60 years of history and achievements
CARE began with the establishment of The Cooperative for American Remittance to Europe in November 1945 by 22 American organisations with the aim of providing relief to post-war Europe. At that time, CARE's activities consisted of sending "CARE Packages" filled with subsistence goods such as food and clothing to those suffering in the aftermath of WWII.
CARE's support was extended to Japan in 1948 and over the next 8 years, 10 million Japanese received $2900000 (US) worth of aid. CARE's work continued to extend to other areas in need of aid, such as parts of Asia, South America and Africa. As the activity base expanded, CARE's name changed from the original "The Cooperative for American Remittance to Europe" to "The Cooperative for American Relief Everywhere", and then to "The Cooperative for Assistance and Relief Everywhere".
CARE ended its post-war aid to Japan once Japan began to show signs of recovery. Thirty four years later in 1987, Japan found itself in a position to help those suffering from poverty around the world. The predecessor to the current CARE International Japan, "CARE Japan" was inaugurated and accepted as a member of the CARE International network.
By 1947, with twelve European countries evidently on their way to recovery, CARE ended its aid to Europe and shifted its focus to Asia. Within the region, CARE stretched its hand out to Japan, the country most ravaged by the war. On 29 October 1947, it signed a basic cooperation agreement with the Japanese Government (under the Katayama administration).
CARE entered war-torn Japan for the first time the following year, in May 1948. Its headquarters were established at 4-63 Bentendou, Naka-ku, Yokohama and on 9 July 1948. It then formed an execution agreement with the Ministry of Economy and Industry, and began to work immediately.
The establishment of an office in Japan was CARE's first venture outside of Europe. Keeping its headquarters in Yokohama as its base, CARE extended the scope of its activities to deliver foodstuff and clothing to other ravaged areas such as Tokyo, Hiroshima and Nagasaki.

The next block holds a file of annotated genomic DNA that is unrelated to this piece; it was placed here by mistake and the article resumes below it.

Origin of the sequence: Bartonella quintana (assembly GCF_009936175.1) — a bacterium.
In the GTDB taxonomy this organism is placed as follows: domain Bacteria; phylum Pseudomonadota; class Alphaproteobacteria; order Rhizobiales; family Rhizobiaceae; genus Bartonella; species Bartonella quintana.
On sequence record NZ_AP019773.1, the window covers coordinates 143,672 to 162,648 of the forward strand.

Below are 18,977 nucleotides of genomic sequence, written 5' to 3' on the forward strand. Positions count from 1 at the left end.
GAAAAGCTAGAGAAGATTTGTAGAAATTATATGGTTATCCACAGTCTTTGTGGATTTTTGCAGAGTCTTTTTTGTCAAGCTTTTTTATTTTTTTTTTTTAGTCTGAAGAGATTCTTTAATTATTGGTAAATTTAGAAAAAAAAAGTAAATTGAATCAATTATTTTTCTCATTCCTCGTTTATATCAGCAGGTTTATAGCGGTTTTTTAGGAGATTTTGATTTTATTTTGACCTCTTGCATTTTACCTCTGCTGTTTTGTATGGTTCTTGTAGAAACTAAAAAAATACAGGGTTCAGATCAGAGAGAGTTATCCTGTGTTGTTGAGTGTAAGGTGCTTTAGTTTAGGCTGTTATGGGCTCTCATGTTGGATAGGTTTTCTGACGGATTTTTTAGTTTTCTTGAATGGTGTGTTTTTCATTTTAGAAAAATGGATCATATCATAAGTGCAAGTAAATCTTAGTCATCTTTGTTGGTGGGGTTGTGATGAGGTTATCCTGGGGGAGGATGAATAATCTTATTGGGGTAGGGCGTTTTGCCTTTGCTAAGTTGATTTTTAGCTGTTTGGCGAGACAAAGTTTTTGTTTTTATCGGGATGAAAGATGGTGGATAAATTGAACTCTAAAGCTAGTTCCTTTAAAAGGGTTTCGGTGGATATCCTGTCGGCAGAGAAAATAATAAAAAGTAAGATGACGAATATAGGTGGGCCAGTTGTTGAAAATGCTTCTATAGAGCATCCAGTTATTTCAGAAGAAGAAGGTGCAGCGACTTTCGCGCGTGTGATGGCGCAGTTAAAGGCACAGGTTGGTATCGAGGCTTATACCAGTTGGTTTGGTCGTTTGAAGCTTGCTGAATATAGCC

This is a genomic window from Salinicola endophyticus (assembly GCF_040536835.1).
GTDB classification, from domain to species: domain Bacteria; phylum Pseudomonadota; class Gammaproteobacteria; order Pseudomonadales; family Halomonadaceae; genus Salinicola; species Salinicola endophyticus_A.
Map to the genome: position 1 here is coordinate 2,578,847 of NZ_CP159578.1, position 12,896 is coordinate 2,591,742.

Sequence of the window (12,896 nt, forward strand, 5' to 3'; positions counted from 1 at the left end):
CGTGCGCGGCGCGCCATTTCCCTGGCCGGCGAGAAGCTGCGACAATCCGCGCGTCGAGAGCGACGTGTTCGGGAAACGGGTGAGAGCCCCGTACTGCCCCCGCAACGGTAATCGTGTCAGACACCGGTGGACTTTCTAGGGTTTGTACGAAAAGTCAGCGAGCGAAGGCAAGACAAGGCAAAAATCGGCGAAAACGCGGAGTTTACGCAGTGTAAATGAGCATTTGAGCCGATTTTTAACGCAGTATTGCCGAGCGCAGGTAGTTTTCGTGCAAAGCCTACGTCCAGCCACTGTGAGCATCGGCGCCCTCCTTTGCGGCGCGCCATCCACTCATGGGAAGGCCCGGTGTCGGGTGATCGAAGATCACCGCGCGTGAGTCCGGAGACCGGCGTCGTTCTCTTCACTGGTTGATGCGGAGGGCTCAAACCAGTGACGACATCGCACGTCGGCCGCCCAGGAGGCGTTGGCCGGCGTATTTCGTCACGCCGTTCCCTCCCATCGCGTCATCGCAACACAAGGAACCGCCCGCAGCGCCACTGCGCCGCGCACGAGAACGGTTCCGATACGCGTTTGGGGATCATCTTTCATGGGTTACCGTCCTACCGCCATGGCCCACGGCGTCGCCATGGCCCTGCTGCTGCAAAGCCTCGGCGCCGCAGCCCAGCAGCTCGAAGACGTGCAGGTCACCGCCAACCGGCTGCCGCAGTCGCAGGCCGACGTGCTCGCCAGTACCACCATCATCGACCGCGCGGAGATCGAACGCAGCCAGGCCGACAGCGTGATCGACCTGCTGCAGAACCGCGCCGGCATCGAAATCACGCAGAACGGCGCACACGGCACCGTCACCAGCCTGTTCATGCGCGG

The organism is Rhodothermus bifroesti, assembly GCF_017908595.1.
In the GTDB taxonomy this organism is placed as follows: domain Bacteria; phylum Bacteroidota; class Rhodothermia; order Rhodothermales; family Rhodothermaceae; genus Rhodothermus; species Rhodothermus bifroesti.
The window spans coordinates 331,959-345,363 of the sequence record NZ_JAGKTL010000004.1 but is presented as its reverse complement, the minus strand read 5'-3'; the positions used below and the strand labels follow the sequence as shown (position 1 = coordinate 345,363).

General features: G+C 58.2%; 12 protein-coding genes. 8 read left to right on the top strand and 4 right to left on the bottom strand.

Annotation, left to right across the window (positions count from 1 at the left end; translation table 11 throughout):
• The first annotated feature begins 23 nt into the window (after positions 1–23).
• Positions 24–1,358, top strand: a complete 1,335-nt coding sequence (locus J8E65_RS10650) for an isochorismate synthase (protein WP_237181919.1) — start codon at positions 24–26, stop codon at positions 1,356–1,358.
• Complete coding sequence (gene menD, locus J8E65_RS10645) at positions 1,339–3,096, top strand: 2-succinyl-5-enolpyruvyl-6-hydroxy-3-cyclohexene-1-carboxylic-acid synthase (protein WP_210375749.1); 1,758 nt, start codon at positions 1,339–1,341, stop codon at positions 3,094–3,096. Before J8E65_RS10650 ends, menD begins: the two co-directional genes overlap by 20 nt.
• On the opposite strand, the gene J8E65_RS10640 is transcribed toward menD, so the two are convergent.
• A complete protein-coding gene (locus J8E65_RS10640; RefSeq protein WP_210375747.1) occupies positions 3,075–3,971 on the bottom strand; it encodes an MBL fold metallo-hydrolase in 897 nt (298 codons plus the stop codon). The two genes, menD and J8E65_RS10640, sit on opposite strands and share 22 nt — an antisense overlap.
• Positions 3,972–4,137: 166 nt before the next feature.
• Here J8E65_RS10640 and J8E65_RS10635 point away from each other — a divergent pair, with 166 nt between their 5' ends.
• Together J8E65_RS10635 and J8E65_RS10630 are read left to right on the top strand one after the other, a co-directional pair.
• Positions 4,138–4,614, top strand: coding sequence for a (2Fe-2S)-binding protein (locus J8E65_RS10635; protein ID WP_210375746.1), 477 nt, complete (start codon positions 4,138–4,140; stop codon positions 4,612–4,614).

How were the CARE packages delivered to the Japanese people?
First, the packages which arrived from the USA were unloaded at Yokohama harbour and stored in a temporary warehouse. Afterwards, they were sent as parcels and collected at post office counters. This method was devised by CARE to ensure that the goods were delivered both directly and safely to the needy.
The CARE packages delivered to Japan at that time were divided according to the age of the recipient into: "food packages for babies," "food packages for infants" and "standard food packages." Special attention was paid to details such as the inclusion of can-openers in canned food packages. Examples of standard foodstuff which were included in the packages were full-fat powdered milk, chocolate, raisins, flour, sugar, bacon, margarine, etc. The subsistence goods in the packages included soap, cotton cloths, shirts and blankets. On top of basic supplies things such as medical and carpentry goods, tools and materials for electric repairing and plastering, and seeds and agricultural tools were included as well.
Japan was provided not only with emergency food and clothing relief, but also vocational training and creation of a good working environment in which technicians could be employed. Through these methods CARE greatly helped the victims in Japan become economically independent. This course of action was the start of the "self-help and sustainable development" principle which CARE advances today.
People lining up at the post office counter
to collect their CARE Packages
Princess Takamatsunomiya handing out CARE Packages
In 1949, as part of a food-provision project aimed at Japanese schoolchildren, CARE supplied powdered skimmed milk for use in school lunches. This was a CARE food aid programme targeted at schoolchildren, and was set up in order to ensure that the growing children had a constant intake of powdered milk, their sole source of nutrition at the time.
Many charitable donations were received both monetary and otherwise, such as $1000 (US) worth of medical books for the National Diet Library. As well as other various books sent to education bodies such as the Meiji Institute University,Tsuda College, and other public agencies. Subsequently, starting with the inclusion of children's books in the list of general commodities, books became readily available to the public.
CARE's aid to Japan spanned over eight years, and came to an end on 30 December 1955, when Japan began to show signs of recovery.